Driving the new Snetterton 300 circuit in our E36 M3

Published: 24 May 2011

If you’ve been to Snetterton race track in Norfolk over the last year or so, you’ll have probably noticed a lot of heavy plant machinery milling about. It’s all been part of a multi-million pound development by circuit owners Motorsport Vision to create the Snetterton 300 – essentially an extra infield section to add an extra mile to the circuit’s length, making it 2.99 miles long.

In doing so, MSV has also created three configurations: you can drive the old circuit pretty much as it was (Snetterton 200); you can drive the new section of the circuit on its own (100); or you can combine the pair of them (300).

Our BMW M3 E36 at the new Snetterton 300

The new layout is now open, so I took my E36 M3 along to a trackday to give the 300 layout a try. You drive down the long start-finish straight (Senna) as normal, then turn right at high speed through the adrenaline rush that is Riches. So far, so similar.

But to link onto the new track, the next right-hander becomes a hairpin (Montreal). It’s not as satisfying as the old layout, simply because it’s a much sharper turn, so on your first visit you’re likely to go in too fast and scrub off your speed with frustrating understeer. The satisfaction comes in mastering this tricky corner, rather than any kind of thrill.

Then you’re into the new layout, and you notice that the track width shrinks and the barriers loom larger. The next left-hander (Palmer) is a good one – a little dab on the brakes, then early commitment to carry your speed and place yourself on the kerbing at the exit. The kerbs, incidentally, required a rethink for MSV – they were too short when the layout first opened, and that had just been remedied for our visit.

Pinning the throttle

Then you’re onto a fast, long straight, and seeing how long you dare hold the throttle flat before jumping on the brakes for the tight left-hander (Agostini) that follows is quite a thrill – especially in an ABS-free car like mine! Agostini isn’t quite as frustrating as the hairpin that takes you into the new layout, but it’s still a bit of a trudge and, again, is a question of mastering the technique to get round it as cleanly and quickly as possible rather than deriving any real pleasure from driving it.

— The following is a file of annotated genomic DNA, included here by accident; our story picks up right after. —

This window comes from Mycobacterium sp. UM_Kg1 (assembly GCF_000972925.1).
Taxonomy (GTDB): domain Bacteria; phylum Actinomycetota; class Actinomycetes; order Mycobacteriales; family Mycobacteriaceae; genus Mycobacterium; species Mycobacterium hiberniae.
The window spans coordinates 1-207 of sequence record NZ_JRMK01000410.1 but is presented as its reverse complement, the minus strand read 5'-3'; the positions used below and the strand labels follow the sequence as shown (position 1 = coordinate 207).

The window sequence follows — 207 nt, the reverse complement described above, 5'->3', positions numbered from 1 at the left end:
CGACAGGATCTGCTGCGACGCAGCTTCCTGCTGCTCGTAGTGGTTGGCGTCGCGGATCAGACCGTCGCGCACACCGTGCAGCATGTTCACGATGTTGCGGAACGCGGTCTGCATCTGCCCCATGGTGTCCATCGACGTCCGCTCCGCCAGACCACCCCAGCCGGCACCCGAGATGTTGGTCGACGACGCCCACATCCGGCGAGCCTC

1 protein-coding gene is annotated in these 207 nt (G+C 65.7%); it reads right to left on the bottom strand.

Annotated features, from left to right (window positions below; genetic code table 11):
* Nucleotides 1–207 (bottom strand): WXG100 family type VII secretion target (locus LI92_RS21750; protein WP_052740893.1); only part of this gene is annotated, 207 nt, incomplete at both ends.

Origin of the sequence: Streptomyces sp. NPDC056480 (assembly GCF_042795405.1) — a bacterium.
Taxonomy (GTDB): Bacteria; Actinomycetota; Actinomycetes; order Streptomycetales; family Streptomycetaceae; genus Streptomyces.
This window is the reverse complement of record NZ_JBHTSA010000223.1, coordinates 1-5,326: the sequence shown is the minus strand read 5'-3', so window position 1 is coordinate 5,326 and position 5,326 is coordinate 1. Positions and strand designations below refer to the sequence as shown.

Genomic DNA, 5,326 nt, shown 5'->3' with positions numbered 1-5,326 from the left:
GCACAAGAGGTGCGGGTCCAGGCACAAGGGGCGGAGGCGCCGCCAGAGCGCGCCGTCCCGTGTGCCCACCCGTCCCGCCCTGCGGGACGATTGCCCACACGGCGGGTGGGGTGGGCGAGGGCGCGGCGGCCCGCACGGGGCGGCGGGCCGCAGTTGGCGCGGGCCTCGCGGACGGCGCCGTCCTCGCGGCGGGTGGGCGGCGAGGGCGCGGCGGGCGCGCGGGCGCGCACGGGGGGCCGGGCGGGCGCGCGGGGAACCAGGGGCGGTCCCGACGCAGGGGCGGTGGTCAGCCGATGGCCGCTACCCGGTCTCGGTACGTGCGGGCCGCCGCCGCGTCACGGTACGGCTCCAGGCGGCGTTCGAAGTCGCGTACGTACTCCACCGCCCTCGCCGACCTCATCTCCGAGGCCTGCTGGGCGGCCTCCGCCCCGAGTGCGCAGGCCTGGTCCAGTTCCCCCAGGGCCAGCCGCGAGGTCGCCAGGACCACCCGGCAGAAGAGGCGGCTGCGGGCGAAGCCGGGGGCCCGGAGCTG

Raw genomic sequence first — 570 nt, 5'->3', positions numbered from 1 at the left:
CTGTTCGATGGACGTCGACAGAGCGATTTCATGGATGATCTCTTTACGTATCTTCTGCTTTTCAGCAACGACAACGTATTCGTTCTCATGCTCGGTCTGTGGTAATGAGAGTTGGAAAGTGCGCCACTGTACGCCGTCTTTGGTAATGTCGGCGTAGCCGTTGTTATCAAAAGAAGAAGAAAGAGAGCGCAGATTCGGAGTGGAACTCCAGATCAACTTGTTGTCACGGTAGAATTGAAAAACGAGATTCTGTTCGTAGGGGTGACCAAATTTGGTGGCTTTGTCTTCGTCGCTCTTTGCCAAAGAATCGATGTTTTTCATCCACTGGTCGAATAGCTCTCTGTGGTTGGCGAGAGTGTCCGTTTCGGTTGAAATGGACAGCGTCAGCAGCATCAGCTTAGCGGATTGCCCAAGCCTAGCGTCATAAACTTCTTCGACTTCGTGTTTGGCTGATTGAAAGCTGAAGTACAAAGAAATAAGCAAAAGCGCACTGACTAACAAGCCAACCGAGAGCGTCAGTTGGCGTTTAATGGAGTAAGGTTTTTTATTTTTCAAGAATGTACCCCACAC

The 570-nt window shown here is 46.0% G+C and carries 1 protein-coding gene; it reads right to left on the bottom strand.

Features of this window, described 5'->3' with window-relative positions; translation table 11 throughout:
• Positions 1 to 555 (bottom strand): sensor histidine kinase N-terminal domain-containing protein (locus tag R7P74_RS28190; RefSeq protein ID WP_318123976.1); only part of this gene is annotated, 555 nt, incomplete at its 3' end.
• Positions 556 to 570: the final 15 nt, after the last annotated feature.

From here on in is where the new layout gets interactive for me. A decent straight, a dab on the brakes, then it’s a fast left-hander (Hamilton), one that takes a while to build up the confidence to exit it on the right-hand kerbing – you’ll typically go in at what you feel is a fast lick, but find yourself with a few feet in reserve and curse your pansy lack of commitment. I did, anyway.

Then it’s a fast stop into a slowish right (Oggies), but it’s a far better slow corner than the other two, simply because it opens out after the apex, so you can get back fully on the power as you run to the outside edge of the track to keep the car as straight as possible for the best traction. Then it’s a little dab on the brakes to get the nose hooked in to the fairly fast right-hander (Williams) that takes you back onto the old Bentley Straight.

From here it’s back into the familiar: a long straight into a fairly fast left (Brundle) that tries to trick you into going too fast into the flick right (Nelson) that follows. Keep it neat, then there’s the compression of the fast right (Bomb Hole) that feels great, a short straight and then the tricky and fast Coram. The first section of this corner is the same, but the end has been re-modelled, so instead of feeding into a chicance, it banks round harder to the right, before turning left at the last minute. This new end of Coram is tricky to get right because if you go in too hot, the car – with physics pulling it to the left – wants to fall into oversteer when you jump on the brakes. It’s also very easy to lock the unloaded right-front tyre (well, it was on my road-spec tyres). And when you oversteer or lock your brakes or both, you’ll be in a bit of a flap when you try to make the tight left (Murrays) that follows.


The best, most satisfying bits of Snett are still the bits that were there before, and a couple of the new corners introduce an element of frustration that wasn’t there before, but overall the track mods have introduced a new level of variety, and it’s well worth checking out.

>> Click here to view Snetterton’s trackday diary

>>Snetterton 300 map PDF download

By Ben Barry

Contributing editor, sideways merchant, tyre disintegrator